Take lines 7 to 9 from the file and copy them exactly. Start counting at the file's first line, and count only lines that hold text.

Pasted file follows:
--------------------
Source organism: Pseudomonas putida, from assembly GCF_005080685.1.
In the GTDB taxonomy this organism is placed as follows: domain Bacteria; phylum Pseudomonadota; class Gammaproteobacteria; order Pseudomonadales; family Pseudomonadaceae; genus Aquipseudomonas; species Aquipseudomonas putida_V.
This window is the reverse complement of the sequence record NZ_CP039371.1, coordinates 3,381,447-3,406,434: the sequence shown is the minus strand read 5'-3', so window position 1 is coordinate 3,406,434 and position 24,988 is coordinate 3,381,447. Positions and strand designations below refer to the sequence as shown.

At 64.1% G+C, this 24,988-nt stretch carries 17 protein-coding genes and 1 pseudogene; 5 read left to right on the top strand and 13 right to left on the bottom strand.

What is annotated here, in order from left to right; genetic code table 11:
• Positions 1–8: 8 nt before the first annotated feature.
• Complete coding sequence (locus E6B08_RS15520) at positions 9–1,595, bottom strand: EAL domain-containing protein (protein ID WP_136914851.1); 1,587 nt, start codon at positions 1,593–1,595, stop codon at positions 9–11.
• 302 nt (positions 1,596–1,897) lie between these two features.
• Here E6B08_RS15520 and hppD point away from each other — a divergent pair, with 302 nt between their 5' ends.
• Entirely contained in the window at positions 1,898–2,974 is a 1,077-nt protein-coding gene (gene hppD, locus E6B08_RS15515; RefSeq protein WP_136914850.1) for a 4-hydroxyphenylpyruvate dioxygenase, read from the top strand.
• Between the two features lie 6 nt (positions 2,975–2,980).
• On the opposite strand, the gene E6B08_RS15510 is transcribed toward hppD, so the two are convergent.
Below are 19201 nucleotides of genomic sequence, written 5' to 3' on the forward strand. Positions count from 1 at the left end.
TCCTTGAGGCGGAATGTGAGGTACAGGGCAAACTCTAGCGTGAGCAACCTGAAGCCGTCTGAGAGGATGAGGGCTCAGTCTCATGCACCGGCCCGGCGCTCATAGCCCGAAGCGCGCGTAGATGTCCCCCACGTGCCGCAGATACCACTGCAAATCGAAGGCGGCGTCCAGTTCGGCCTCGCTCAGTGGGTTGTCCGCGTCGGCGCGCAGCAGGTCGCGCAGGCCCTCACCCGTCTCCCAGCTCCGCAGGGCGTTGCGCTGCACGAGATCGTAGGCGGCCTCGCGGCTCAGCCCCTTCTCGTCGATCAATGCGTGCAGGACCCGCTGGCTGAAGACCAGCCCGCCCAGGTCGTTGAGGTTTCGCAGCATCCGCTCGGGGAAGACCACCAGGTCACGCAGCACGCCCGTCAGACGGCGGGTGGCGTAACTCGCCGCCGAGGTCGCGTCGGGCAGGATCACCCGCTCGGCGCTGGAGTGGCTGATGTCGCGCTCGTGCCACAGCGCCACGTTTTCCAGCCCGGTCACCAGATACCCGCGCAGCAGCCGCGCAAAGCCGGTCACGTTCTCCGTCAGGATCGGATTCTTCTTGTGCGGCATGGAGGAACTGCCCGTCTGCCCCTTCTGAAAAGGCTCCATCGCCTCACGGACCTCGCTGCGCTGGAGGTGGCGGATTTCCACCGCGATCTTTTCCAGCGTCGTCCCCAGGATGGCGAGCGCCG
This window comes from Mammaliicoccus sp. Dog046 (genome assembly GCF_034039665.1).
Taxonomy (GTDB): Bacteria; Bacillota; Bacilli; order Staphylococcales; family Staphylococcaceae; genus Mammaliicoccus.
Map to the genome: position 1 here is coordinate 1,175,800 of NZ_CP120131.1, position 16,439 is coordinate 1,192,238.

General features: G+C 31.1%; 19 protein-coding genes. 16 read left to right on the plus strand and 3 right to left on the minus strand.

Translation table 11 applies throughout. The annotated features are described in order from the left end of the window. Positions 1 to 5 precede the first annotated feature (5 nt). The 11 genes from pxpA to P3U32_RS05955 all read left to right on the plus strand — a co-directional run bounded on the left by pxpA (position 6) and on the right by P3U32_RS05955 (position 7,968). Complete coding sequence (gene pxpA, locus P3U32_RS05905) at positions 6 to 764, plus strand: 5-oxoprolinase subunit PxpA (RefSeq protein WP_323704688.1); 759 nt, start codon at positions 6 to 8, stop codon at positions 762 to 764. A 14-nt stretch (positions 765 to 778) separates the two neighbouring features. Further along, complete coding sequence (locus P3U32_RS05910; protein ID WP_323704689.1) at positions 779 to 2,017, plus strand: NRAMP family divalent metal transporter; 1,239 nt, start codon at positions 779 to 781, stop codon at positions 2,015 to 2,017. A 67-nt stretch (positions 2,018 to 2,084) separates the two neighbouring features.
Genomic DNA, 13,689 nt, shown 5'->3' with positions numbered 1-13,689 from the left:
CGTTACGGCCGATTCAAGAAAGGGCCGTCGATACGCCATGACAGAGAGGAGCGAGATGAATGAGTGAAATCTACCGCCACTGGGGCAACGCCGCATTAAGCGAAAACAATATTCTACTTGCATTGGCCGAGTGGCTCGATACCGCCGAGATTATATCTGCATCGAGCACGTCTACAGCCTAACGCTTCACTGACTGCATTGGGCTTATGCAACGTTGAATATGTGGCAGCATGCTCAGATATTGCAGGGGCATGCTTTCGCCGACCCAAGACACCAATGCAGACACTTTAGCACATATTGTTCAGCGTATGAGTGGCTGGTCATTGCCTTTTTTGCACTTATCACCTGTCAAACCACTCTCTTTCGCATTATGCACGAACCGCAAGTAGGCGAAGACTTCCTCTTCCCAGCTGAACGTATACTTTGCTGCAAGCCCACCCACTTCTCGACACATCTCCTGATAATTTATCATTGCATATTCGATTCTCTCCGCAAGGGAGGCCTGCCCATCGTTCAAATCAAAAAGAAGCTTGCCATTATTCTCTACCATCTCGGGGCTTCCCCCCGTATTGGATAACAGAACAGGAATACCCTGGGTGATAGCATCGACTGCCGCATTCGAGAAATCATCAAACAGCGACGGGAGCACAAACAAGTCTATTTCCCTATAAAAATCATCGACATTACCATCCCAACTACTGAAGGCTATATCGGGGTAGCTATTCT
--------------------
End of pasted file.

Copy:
• Complete coding sequence (locus E6B08_RS15520) at positions 9–1,595, bottom strand: EAL domain-containing protein (protein ID WP_136914851.1); 1,587 nt, start codon at positions 1,593–1,595, stop codon at positions 9–11.
• 302 nt (positions 1,596–1,897) lie between these two features.
• Here E6B08_RS15520 and hppD point away from each other — a divergent pair, with 302 nt between their 5' ends.